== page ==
These packages of RNA can be broken down in the bloodstream and even if they reach the target organ have trouble entering the cells, although progress has certainly been made on developing much more effective delivery technologies – recent breakthroughs mean this drawback is becoming less of a hurdle than it was.
Benitec has adopted the ‘expressed’ route, whereby a viral vector can more effectively deliver a DNA construct into target cells, triggering the production of double stranded RNA, cleaved into small interfering RNA (siRNA), which can then enter the cellular RNAi pathway to have its gene silencing effect. As such the RNAi effect, called DNA-directed RNAi (ddRNAi), is ‘expressed’ within the cells and Benitec actually likens the approach more to gene therapy.
This distinction could be important given that the regulatory path for gene therapy has been more widely trodden, albeit with limited success so far. The upcoming European decision on Amsterdam Molecular Therapeutics’ gene therapy, Glybera, could therefore have wider implications (Event - AMT hoping to make history with gene therapy approval, May 10, 2011).
Regaining interest – partnerships, consolidation
Benitec’s fresh injection of cash, made possible by recent favourable patent rulings in the US and Europe for the company’s ddRNAi technology, will fund the start of clinical trials for two candidates – one for alleviating cancer-associated pain in terminally ill patients and another targeting drug-resistant lung cancer.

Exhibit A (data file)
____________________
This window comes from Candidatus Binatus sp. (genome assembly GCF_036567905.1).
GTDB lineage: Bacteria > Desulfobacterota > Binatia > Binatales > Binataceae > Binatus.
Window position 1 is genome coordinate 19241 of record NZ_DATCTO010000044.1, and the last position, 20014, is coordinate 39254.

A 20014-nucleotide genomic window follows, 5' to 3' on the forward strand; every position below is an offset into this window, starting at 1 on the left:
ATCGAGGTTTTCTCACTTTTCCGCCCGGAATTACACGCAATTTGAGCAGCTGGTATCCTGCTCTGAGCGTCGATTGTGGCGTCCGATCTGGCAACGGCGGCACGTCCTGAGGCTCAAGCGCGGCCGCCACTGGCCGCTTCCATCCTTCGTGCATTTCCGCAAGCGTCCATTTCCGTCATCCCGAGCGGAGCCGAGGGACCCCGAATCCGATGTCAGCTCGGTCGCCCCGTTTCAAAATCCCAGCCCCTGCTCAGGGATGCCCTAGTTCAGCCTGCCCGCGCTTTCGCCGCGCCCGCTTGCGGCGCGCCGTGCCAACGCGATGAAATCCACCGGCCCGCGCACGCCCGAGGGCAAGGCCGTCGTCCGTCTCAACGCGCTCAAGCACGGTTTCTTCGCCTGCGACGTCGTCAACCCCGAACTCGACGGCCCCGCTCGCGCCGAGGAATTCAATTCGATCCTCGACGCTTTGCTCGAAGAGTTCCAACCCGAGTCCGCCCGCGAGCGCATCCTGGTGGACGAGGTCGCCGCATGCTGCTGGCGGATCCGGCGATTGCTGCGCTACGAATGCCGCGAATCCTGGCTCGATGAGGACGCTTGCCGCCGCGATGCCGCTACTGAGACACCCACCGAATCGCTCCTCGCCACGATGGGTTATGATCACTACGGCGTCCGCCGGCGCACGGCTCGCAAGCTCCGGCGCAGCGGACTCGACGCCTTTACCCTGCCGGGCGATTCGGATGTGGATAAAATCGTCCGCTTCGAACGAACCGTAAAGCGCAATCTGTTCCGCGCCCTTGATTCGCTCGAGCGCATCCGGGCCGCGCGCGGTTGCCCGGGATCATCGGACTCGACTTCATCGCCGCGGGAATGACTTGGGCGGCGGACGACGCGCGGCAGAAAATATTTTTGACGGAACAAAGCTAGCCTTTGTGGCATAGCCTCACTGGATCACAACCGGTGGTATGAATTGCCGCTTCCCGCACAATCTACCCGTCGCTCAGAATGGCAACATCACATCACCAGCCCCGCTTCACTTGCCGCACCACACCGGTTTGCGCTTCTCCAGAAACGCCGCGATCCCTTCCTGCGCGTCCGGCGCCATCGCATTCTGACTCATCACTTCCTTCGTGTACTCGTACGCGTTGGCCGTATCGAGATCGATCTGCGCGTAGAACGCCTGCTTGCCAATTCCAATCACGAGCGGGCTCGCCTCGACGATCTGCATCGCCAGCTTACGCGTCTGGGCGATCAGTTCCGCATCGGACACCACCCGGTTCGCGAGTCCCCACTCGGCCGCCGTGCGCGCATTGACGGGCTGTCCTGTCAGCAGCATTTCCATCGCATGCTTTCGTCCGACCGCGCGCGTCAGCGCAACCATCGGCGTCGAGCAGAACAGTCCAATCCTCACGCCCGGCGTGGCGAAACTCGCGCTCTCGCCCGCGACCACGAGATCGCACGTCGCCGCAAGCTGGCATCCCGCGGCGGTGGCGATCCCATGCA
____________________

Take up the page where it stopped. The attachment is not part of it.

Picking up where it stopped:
Depending on the outcome of these trials, development partners may be sought, but the timing and strength of the data is crucial. “We don’t want to go too early. It’s a criticism often levelled at Australian biotechs”, says Mr Francis. “The ability of going pre-data, in our space in particular, is not so possible. The generation of meaningful data is a much better way of negotiating a collaboration or licensing deal”.
Despite big pharma appearing to be turning its back on the RNAi field, Mr Francis is confident there are still champions of the technology within these organisations that could be won over, but only if the clinical data is compelling enough.
Mr French claims that some analysts are saying that negativity towards RNAi is bottoming out. This may be true given the extent of share price declines and stocks trading close to cash levels, although so far there is little sign of recovery.
What might get things moving and make investors take notice once more is some consolidation between these companies which are struggling to stay afloat and have conflicting intellectual property claims, although many of the biggest issues have been resolved.
“There is a strong case for consolidation,” says Mr Devani, who believes that pooling cash, technology and IP would make for “a much more investable proposition”.
Yet consolidation within biotech peer groups rarely happens – a recent unnamed offer process for Silence Therapeutics failed to result in a deal – suggesting that the focus for these players will have to remain on developing meaningful clinical data, to draw some much needed attention back to the RNAi field.